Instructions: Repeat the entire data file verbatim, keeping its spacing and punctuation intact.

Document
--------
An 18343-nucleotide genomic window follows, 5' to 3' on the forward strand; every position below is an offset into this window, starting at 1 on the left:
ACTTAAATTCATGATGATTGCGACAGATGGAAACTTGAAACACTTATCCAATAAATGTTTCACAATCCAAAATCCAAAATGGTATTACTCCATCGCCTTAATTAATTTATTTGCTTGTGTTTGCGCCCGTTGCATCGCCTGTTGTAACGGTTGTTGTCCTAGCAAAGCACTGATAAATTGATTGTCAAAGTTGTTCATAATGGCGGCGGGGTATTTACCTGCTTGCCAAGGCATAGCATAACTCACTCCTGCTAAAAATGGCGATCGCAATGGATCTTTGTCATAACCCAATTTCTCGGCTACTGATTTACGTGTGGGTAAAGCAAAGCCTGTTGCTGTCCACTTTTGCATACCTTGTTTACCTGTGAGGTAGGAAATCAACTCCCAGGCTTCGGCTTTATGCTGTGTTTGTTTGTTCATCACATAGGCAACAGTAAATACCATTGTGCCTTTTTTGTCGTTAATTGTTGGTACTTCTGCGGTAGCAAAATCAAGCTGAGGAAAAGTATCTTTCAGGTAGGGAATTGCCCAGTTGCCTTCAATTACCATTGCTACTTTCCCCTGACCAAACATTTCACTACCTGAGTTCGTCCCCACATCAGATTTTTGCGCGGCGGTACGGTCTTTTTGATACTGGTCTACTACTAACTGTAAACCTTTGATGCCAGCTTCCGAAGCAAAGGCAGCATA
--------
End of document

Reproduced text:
An 18343-nucleotide genomic window follows, 5' to 3' on the forward strand; every position below is an offset into this window, starting at 1 on the left:
ACTTAAATTCATGATGATTGCGACAGATGGAAACTTGAAACACTTATCCAATAAATGTTTCACAATCCAAAATCCAAAATGGTATTACTCCATCGCCTTAATTAATTTATTTGCTTGTGTTTGCGCCCGTTGCATCGCCTGTTGTAACGGTTGTTGTCCTAGCAAAGCACTGATAAATTGATTGTCAAAGTTGTTCATAATGGCGGCGGGGTATTTACCTGCTTGCCAAGGCATAGCATAACTCACTCCTGCTAAAAATGGCGATCGCAATGGATCTTTGTCATAACCCAATTTCTCGGCTACTGATTTACGTGTGGGTAAAGCAAAGCCTGTTGCTGTCCACTTTTGCATACCTTGTTTACCTGTGAGGTAGGAAATCAACTCCCAGGCTTCGGCTTTATGCTGTGTTTGTTTGTTCATCACATAGGCAACAGTAAATACCATTGTGCCTTTTTTGTCGTTAATTGTTGGTACTTCTGCGGTAGCAAAATCAAGCTGAGGAAAAGTATCTTTCAGGTAGGGAATTGCCCAGTTGCCTTCAATTACCATTGCTACTTTCCCCTGACCAAACATTTCACTACCTGAGTTCGTCCCCACATCAGATTTTTGCGCGGCGGTACGGTCTTTTTGATACTGGTCTACTACTAACTGTAAACCTTTGATGCCAGCTTCCGAAGCAAAGGCAGCATA